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Peer-to-Peer and Social Networks Centrality measures

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Centrality is related to the potential importance of a node. Some nodes have greater “influence” over others compared to the rest, or are more easily accessible to other, or act as a go-between in most node-to-node communications. These are represented by various centrality measures. Some important ones are Degree centrality Closeness centrality Betweenness centrality

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Degree centrality The more neighbors a given node has, the greater is its influence. In human society, a person with a large number of friends is believed to be in a favorable position compared to persons with fewer. This leads to the idea of degree centrality, which refers to the degree of a given node in the graph representing a social network.

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Closeness centrality Nodes that are able to reach other nodes via shorter paths, or who are “more reachable” by other nodes via shorter paths, are in more favored positions. This structural advantage can be translated into power, and it leads to the notion of closeness centrality.

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Closeness centrality Let denote the set of nodes, and for represent the distance between and. A yardstick of the closeness of a node from the other nodes is 6 4 6 5 5 1 4/6 4/5 normalized

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Betweenness centrality For each pair of nodes in a social network, consider one of the shortest paths –- all nodes in this path are intermediaries. The node that belongs to the shortest paths between the maximum number of such communications, is a special node – it is a potential deal maker and is in a special position since most other nodes have to channel their communications through it. Such a node has a high betweenness centrality.

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Computing betweenness centrality From each source node u to each destination node v, push 1 unit of flow via shortest paths. If there are multiple shortest paths, then the flow will be evenly split. The amount of flow handled by a node or an edge is a measure of its betweenness centrality.

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Computing betweenness centrality ½ ½ ½ ½ ½ ½ Betweenness centrality of C with respect to (A, G) If, each node sends 1 unit of flow to every other node (excluding C), then C will handle only 2. (1 + + ) = 4 units of flow. Why? ½½

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Computing betweenness centrality What is the betweenness centrality of node E?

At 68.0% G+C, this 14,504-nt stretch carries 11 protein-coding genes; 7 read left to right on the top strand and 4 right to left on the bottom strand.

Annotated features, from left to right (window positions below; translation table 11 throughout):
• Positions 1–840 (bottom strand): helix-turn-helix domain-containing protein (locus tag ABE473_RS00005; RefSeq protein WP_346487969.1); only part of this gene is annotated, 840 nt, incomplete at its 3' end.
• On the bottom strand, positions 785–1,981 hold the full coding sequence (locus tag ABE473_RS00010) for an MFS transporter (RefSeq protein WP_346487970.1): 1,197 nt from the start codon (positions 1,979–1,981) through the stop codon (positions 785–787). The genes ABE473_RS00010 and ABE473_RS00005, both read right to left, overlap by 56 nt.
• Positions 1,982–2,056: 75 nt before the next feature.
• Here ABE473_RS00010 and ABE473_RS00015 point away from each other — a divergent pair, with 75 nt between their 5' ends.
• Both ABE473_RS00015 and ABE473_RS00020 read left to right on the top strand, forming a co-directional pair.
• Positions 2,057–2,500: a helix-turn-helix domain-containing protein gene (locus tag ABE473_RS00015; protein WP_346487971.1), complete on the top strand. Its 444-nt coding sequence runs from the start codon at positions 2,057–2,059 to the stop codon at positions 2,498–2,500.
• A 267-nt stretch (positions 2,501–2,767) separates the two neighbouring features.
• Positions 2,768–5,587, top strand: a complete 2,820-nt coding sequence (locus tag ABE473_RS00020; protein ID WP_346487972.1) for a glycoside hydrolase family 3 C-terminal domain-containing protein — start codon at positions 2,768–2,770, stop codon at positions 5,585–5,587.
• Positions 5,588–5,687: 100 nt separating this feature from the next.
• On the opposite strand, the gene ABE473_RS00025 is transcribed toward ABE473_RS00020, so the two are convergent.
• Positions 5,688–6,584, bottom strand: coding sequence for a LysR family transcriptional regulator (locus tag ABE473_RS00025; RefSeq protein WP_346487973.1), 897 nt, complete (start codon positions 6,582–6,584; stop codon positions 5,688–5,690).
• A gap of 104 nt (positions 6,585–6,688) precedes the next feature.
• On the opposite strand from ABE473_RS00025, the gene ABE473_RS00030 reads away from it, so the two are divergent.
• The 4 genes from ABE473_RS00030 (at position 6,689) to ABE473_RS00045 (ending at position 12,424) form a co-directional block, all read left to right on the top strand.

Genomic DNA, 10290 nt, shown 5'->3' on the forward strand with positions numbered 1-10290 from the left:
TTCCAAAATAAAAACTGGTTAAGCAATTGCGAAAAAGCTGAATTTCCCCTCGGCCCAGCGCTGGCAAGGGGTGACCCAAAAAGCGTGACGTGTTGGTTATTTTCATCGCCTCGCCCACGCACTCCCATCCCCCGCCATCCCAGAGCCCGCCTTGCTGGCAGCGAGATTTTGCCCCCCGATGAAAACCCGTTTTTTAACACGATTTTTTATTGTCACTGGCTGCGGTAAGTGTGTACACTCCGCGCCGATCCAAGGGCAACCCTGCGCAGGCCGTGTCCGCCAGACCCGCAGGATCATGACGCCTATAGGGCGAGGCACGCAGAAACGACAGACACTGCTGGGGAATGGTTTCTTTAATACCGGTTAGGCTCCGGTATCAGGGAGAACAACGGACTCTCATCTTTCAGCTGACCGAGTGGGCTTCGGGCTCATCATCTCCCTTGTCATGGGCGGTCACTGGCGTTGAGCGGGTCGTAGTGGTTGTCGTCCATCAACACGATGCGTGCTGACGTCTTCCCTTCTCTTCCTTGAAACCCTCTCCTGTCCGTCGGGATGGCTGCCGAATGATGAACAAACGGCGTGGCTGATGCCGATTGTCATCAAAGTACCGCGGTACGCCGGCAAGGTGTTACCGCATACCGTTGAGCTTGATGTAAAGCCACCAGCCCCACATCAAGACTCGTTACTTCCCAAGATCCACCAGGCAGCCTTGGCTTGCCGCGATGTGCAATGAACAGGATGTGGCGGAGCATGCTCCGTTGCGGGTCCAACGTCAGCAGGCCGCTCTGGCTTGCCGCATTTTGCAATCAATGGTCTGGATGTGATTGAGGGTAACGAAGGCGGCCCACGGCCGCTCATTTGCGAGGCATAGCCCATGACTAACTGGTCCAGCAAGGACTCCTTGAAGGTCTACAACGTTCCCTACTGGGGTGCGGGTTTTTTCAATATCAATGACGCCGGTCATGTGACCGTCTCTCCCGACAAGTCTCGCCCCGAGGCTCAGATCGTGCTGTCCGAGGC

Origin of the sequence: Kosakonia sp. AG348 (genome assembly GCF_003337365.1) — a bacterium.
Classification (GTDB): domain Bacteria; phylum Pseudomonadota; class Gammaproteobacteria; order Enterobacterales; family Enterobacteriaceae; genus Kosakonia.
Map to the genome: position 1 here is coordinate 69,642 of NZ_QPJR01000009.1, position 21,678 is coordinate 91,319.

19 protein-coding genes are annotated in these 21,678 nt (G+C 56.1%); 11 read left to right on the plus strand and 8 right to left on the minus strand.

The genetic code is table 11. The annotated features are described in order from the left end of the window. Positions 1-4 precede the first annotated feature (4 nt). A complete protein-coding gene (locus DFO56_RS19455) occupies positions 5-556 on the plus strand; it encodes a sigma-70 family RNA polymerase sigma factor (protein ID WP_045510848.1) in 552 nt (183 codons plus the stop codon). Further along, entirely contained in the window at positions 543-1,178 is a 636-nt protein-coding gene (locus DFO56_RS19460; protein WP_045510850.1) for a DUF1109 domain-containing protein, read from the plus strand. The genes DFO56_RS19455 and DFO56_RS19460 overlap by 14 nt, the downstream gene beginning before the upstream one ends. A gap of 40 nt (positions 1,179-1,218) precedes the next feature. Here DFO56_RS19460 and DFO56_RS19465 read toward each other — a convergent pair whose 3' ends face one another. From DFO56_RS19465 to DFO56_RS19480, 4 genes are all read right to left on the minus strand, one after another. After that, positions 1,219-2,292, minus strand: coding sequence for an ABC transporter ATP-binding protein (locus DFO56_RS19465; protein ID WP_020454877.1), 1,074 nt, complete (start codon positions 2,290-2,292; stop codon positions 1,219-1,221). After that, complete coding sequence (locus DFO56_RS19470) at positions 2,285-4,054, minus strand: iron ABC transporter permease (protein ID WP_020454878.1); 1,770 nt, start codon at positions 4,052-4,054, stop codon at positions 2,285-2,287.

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Community detection A co-authorship network of physicists and mathematicians (Courtesy: Easley & Kleinberg)

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What is a community? Informally it is a “tightly-knit region” of the network. How to identify such a region, and how to separate them from a different tightly-knit region? It depends on how we quantify the notion of tightly-knit. Visual check of the graph is not enough, and can sometimes be misleading. Also, such regions can be nested.

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What is a community? (Courtesy: Easley & Kleinberg) An example of a nested structure of the communities bridge Removal of a bridge separates the graph into disjoint components

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What is a community? (Courtesy: Easley & Kleinberg) A-B is not a bridge, but a local bridge A, B have no common friends

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What is a community? (Courtesy: Easley & Kleinberg) A dispute caused the club to split into two clubs. How can you identify them? Is there a bridge here?

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Community detection Girvan-Newman Method Remove the edges of highest betweenness first. Repeat the same step with the remainder graph. Continue this until the graph breaks down into individual nodes. As the graph breaks down into pieces, the tightly knit community structure is exposed.

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Girvan Newman method: An example Betweenness(7-8)= 7x7 = 49 Betweenness(3-7)=betweenness(6-7)=betweenness(8-9) = betweenness(8-12)= 3X11=33 Betweenness(1-3) = 1X12=12

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Girvan Newman method: An example Betweenness(3-7)=betweenness(6-7)=betweenness(8-9) = betweenness(8-12)= 3X4=12 Betweenness(1-3) = 1X5=5

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Girvan Newman method: An example Betweenness of every edge = 1

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Girvan Newman method: An example

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Another example 5X5=25

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Another example 5X6=30

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Another example

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